10 Ways to Stay Handsome This Holiday Season

Pro tips to keep your backside from backsliding

By Reuben Brody

10 Health Experts Weigh in on How to Stay Handsome This Season
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14 December 2016

From the gift baskets to the egg nog to Aunt Jill’s candied yams that you don’t even particularly like, this time of year is all about saying “Yes.”

And with little time to hit the gym, many of us will be bulging at the seams by the time the New Year rolls around.

But it doesn’t have to be that way, friend. So we asked 10 trainers, nutritionists and assorted health experts a simple question:

What's one quick, easy thing I can do every day over the holidays to stay in shape?

Adam Lucki, Personal Trainer at DavidBartonGym Century City
"Have a support team to keep you accountable and motivated. We all have that friend or family member or coworker who is a somewhat hardcore fitness addict — those are the people you want on your team. Have them text you every day. You’d be amazed what a simple text or social media post can do for you. Don’t stress about the time or lack of it, remember half a workout is still better than no workout.”

Holly Rilinger, Personal Trainer, Nike Master Trainer
"Depending on the weather, a good run is usually always accessible. Pack a pair of running shoes and get out for a 20-30 minute run. Set a goal for each day in the morning when you get up. Want a little more? Throw some burpees in the mix. No equipment needed and 10-15 minutes will get your heart rate up and blood pumping."

Derek Johnson Nutrition Director, New Metabolism and The Biggest Loser Resort
“If you’re going to drink alcohol or eat sweets, avoid starchy carbs, as it spikes insulin and glucose, which leads to fat storage and can also cause poor sleep. Example: fish or any clean protein and extra vegetables (steamed veggies or a salad), but no starchy carbs here, like rice. Instead have a glass of wine or a dessert.”

Shane Middleton, Barber and Owner, The Cut By
“Shampoo only once or twice a week with a light, more natural shampoo. Condition once every two weeks, not massaging conditioner into the scalp like shampoo, just through the hair. Between conditioners, use a nice creamy hand and body lotion lightly in your hair to help style it and calm the frizz. With change of weather in the winter months, hair tends to become a little dryer and changes texture, so lean more towards cream-like styling products, shea butter or even a light Moroccan oil. If your hair tends to get on the oilier side, use a talc/baby powder or a dry shampoo to help lift those oils up. Be sure to still give your scalp a deep massage: it helps blood flow to the scalp, which helps cleansing those pores, bringing blood to the hair roots to help maintain elasticity for the hair shaft and keeps healthy, thinker hair.”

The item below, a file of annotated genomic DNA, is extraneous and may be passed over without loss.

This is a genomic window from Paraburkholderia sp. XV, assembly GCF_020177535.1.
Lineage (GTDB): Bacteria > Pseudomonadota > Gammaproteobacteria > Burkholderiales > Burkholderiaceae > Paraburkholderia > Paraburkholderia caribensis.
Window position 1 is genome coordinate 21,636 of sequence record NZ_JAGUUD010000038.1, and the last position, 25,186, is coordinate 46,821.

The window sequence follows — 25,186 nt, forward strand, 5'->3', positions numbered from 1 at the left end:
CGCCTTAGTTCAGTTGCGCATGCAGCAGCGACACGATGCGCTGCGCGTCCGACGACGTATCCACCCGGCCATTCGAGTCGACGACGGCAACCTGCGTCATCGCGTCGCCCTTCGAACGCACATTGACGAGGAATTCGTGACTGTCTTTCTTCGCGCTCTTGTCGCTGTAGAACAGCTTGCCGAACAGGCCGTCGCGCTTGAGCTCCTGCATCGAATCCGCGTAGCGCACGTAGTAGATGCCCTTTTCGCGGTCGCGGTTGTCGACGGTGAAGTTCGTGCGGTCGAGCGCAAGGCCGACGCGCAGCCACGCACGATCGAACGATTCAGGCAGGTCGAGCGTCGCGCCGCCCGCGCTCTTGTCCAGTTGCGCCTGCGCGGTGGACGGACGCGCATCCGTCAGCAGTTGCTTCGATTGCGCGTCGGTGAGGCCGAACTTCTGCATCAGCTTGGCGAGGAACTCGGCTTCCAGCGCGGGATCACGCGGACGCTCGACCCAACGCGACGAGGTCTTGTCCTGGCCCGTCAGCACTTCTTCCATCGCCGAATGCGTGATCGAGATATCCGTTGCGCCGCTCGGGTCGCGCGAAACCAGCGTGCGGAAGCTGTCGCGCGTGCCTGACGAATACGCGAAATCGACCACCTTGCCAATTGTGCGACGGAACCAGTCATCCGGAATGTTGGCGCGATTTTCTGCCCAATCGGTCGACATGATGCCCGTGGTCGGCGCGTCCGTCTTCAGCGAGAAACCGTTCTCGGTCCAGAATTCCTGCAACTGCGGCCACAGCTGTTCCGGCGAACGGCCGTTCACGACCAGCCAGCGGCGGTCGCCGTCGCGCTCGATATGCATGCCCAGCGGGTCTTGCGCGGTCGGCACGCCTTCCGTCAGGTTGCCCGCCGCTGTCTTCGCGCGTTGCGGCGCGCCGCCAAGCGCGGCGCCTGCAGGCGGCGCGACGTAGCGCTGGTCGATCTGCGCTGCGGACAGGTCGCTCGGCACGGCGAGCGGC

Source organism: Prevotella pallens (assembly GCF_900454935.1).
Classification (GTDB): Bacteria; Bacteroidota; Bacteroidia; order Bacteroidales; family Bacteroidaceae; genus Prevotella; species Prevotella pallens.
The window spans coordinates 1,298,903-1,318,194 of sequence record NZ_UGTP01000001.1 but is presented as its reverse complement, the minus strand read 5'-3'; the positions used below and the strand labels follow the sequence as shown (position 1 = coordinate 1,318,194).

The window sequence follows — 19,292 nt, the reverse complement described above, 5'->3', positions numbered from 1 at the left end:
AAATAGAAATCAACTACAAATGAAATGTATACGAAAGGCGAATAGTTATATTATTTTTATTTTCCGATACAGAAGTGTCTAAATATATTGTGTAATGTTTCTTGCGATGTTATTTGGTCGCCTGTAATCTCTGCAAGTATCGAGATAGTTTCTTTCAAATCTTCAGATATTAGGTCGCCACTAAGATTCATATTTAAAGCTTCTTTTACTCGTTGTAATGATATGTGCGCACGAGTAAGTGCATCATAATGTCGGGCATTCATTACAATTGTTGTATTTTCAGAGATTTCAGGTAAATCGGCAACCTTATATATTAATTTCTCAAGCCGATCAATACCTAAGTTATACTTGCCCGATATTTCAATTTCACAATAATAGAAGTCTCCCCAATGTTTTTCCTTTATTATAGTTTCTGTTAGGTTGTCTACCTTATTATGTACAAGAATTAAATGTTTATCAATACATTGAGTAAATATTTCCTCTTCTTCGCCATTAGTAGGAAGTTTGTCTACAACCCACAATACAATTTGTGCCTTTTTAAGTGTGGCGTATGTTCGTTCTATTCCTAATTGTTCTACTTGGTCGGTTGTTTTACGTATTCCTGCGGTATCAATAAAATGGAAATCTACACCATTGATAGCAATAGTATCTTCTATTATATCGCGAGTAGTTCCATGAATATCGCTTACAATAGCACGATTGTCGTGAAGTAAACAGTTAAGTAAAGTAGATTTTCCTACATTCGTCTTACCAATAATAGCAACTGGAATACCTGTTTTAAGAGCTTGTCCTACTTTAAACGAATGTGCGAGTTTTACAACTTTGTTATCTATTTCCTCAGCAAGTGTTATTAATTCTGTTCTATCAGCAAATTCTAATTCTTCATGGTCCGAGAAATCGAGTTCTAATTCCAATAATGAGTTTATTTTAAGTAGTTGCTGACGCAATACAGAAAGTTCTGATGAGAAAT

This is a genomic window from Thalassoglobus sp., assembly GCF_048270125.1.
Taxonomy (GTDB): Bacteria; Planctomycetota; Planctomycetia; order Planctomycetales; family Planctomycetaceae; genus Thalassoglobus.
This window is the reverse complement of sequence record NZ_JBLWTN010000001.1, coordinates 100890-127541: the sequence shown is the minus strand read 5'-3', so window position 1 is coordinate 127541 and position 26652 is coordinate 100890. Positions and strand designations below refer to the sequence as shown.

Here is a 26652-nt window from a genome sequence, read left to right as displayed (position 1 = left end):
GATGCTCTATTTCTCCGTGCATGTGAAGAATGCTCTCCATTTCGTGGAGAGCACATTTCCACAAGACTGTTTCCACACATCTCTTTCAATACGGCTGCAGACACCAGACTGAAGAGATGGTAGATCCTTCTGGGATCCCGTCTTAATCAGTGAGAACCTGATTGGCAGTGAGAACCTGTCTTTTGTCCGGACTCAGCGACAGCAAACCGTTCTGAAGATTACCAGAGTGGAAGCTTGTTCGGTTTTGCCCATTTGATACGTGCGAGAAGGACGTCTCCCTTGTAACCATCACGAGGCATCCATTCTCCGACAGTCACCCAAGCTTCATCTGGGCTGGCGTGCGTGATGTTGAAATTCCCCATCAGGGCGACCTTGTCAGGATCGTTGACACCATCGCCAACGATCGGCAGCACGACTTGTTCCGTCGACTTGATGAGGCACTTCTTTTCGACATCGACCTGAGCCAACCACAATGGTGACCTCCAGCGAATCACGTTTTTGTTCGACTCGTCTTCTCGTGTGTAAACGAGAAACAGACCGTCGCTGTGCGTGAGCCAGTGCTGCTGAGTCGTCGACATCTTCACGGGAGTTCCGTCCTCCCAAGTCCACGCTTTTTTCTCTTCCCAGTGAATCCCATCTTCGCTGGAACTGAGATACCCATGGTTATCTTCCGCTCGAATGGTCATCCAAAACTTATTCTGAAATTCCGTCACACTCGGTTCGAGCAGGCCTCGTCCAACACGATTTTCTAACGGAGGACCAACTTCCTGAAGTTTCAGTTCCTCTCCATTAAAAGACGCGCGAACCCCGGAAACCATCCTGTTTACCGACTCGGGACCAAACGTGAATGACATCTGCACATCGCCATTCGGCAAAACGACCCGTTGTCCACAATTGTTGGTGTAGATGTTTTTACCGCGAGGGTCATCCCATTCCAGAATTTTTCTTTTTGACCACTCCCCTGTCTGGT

Erik Rokisky, Personal Trainer, Handstand
“The number one thing a person can do is focus on their sleep and aim to get to bed between 9 and 10:30 p.m. By getting adequate sleep, you will have less cravings and burn more fat due to higher levels of melatonin and testosterone. Tips: avoid eating 1-3 hrs before bed, take 10-20 deep breaths lying down and take 1-3 grams tryptophan supplement.”

Alina Astilean, Personal Trainer, Handstand
“During the holidays, I go through a 5-6 minute ab workout every morning after I wake up. It gets my blood flowing and gets my energy up. It helps me wake up and start the day with a little more vigor, plus it helps my abs stay on point despite the extra holiday food. I usually do 2-3 sets of 15 reps, and pick about 4-5 exercises: leg raises, reverse crunches, straddle crunches, side plank dips or jackknife situps.”

Austin Hollingshead, Yoga Instructor, Playlist Yoga
“I wake up, and while in bed, just pull one knee into my chest and twist to one side; under the covers, on top of the sheets or next to the bed. I do this along with a child’s pose every day for 25 seconds or five deep breaths. It's a great way to boost your digestive system, wringing out any toxins, leftovers or junk from the day before. Immediately after, I drink a big glass of water to clear everything out.”

Samuel Duran, Personal Trainer, Handstand
“When I am short on time or traveling and don't have access to a gym, or when I haven’t worked out for a month I do this. It’s simple but difficult. Get the Seconds interval timer for your phone. If you have jump ropes great; substitute jumping jacks if not. The rest is just using the body. Each movement is 30 seconds for a total of three minutes: jump rope (or jacks), squats, jump rope, push-ups, jump rope, crunches and jump rope.

It keeps the heart rate up and works the whole body. The more advanced option involved pull-ups. Even at home this is easy with a pull-up bar that uses a doorway. They don't cost much more than $20, if that. Ideally you can go 3-5 rounds with a minute rest in between. But that's the beauty of this circuit, it can be modified in so many ways.”

Madison and Matthew Ruggieri, founders of The Motley
“Healthy skin starts with hydration and winter weather seriously zaps the moisture from your skin. We also use our Buckler’s Revitalize Face Oil. A face oil absorbs into the skin better than a cream or lotion, so it’s the best way to deeply hydrate and replenish nutrients that keep skin healthy.”

Melinda Nelson, Personal Trainer, The Golden Door
“I do Tabata (also called a Tabata sequence). It’s an interval training cycle of 20 seconds of maximum intensity exercise, followed by 10 seconds of rest, repeated without pause eight times for a total of four minutes. Tabata training (aka, the Tabata Protocol) is a type of high-intensity interval training that follows a specific format: 1) 20 seconds of a very high intensity exercise (e.g., sprints); 2) 10 seconds of rest; repeat eight times, for a total of four minutes.”

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